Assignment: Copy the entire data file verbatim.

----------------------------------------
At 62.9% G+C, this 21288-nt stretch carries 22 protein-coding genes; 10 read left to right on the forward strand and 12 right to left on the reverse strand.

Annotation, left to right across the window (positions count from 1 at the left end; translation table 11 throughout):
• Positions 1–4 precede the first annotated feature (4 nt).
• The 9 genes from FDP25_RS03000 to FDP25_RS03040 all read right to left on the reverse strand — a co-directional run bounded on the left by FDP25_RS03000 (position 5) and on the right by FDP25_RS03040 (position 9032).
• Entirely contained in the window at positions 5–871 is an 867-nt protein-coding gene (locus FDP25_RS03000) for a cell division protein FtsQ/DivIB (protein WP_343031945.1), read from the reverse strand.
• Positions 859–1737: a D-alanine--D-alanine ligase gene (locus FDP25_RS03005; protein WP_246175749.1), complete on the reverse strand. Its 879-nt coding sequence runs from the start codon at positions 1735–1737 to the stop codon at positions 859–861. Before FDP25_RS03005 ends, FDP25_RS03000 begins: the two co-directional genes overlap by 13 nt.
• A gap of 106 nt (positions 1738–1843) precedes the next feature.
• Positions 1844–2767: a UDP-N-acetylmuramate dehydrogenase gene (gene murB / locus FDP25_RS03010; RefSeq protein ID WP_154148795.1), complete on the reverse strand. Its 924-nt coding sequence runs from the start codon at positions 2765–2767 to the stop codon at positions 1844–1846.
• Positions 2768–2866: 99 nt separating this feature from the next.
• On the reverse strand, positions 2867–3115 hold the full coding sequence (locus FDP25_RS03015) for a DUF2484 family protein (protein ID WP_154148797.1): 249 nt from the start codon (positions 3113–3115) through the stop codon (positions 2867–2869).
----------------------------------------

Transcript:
At 62.9% G+C, this 21288-nt stretch carries 22 protein-coding genes; 10 read left to right on the forward strand and 12 right to left on the reverse strand.

Annotation, left to right across the window (positions count from 1 at the left end; translation table 11 throughout):
• Positions 1–4 precede the first annotated feature (4 nt).
• The 9 genes from FDP25_RS03000 to FDP25_RS03040 all read right to left on the reverse strand — a co-directional run bounded on the left by FDP25_RS03000 (position 5) and on the right by FDP25_RS03040 (position 9032).
• Entirely contained in the window at positions 5–871 is an 867-nt protein-coding gene (locus FDP25_RS03000) for a cell division protein FtsQ/DivIB (protein WP_343031945.1), read from the reverse strand.
• Positions 859–1737: a D-alanine--D-alanine ligase gene (locus FDP25_RS03005; protein WP_246175749.1), complete on the reverse strand. Its 879-nt coding sequence runs from the start codon at positions 1735–1737 to the stop codon at positions 859–861. Before FDP25_RS03005 ends, FDP25_RS03000 begins: the two co-directional genes overlap by 13 nt.
• A gap of 106 nt (positions 1738–1843) precedes the next feature.
• Positions 1844–2767: a UDP-N-acetylmuramate dehydrogenase gene (gene murB / locus FDP25_RS03010; RefSeq protein ID WP_154148795.1), complete on the reverse strand. Its 924-nt coding sequence runs from the start codon at positions 2765–2767 to the stop codon at positions 1844–1846.
• Positions 2768–2866: 99 nt separating this feature from the next.
• On the reverse strand, positions 2867–3115 hold the full coding sequence (locus FDP25_RS03015) for a DUF2484 family protein (protein ID WP_154148797.1): 249 nt from the start codon (positions 3113–3115) through the stop codon (positions 2867–2869).